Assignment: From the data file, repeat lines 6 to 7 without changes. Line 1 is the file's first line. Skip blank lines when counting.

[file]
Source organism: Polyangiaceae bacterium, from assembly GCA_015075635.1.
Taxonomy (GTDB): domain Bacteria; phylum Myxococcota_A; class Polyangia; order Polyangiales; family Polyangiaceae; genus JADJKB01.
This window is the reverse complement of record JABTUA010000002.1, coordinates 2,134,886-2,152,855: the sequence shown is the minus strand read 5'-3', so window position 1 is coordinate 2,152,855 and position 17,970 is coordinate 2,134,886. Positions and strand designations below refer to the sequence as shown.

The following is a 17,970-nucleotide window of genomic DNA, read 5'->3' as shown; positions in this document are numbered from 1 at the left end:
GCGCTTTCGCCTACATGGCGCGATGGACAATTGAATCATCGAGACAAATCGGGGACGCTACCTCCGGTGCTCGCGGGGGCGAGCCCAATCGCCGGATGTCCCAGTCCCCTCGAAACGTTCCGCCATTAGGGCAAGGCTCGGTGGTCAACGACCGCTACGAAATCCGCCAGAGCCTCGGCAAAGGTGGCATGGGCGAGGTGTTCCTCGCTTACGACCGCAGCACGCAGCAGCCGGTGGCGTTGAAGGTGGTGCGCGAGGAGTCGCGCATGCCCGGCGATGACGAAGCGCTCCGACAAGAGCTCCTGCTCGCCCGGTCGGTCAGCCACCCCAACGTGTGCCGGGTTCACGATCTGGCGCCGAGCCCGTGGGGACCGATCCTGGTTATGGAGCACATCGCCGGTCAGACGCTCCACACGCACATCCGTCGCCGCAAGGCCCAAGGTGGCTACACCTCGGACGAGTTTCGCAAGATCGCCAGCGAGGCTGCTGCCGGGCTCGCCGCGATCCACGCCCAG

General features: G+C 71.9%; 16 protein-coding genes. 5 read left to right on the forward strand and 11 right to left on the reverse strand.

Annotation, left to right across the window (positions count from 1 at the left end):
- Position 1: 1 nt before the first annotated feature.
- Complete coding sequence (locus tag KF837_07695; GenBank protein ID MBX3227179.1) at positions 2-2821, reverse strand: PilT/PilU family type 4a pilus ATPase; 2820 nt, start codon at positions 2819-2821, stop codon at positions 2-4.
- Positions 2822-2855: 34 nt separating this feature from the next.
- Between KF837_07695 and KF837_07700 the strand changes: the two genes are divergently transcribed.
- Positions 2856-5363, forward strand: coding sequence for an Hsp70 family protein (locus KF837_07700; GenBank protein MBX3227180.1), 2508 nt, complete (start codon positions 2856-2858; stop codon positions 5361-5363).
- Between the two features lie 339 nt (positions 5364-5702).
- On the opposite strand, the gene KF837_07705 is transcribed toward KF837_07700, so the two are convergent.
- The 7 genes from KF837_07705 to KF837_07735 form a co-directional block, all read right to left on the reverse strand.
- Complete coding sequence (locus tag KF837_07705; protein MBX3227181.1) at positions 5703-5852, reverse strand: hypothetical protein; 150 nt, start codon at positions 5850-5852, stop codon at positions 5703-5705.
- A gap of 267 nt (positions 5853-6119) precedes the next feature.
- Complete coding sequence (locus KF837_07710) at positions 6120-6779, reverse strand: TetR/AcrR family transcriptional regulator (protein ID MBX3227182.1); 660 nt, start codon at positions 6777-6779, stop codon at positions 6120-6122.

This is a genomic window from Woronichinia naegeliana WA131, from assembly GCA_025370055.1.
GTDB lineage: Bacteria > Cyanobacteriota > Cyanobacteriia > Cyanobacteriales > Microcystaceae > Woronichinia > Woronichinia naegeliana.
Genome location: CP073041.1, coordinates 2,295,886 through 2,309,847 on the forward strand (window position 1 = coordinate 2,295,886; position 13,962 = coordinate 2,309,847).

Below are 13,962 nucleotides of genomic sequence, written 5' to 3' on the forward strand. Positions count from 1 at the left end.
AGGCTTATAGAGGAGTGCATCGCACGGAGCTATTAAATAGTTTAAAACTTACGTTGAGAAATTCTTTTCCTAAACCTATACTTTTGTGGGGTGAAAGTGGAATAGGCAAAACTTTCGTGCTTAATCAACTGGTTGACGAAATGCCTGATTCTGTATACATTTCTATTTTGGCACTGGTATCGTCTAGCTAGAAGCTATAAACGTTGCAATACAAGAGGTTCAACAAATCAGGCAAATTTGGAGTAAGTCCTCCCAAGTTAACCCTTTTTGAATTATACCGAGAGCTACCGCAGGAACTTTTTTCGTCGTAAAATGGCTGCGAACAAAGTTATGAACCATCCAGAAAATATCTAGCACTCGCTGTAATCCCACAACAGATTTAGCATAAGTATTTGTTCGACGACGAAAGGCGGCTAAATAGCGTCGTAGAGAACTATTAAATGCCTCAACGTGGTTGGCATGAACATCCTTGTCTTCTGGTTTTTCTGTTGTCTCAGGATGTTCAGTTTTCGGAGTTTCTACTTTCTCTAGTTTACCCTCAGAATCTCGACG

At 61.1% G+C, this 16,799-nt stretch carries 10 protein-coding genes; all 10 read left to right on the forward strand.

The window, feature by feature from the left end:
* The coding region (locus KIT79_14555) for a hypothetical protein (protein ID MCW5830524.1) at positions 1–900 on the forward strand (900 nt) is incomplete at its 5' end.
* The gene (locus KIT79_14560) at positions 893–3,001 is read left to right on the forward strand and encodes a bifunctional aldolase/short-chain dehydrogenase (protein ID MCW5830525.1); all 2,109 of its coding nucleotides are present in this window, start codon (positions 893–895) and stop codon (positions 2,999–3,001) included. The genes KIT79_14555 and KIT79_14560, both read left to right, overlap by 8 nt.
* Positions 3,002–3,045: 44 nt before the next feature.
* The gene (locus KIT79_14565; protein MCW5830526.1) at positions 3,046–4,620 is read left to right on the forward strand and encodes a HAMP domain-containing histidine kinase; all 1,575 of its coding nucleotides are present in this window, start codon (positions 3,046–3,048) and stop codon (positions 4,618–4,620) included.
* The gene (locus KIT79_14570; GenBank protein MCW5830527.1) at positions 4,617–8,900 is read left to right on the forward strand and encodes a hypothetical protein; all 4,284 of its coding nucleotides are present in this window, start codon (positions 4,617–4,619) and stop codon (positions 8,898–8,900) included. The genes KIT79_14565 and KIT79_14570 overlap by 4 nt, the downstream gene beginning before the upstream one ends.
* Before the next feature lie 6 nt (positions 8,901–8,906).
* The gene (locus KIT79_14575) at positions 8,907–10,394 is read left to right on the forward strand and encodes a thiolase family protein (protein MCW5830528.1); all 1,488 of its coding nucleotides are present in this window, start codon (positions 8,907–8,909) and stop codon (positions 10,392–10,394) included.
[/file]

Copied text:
General features: G+C 71.9%; 16 protein-coding genes. 5 read left to right on the forward strand and 11 right to left on the reverse strand.

Annotation, left to right across the window (positions count from 1 at the left end):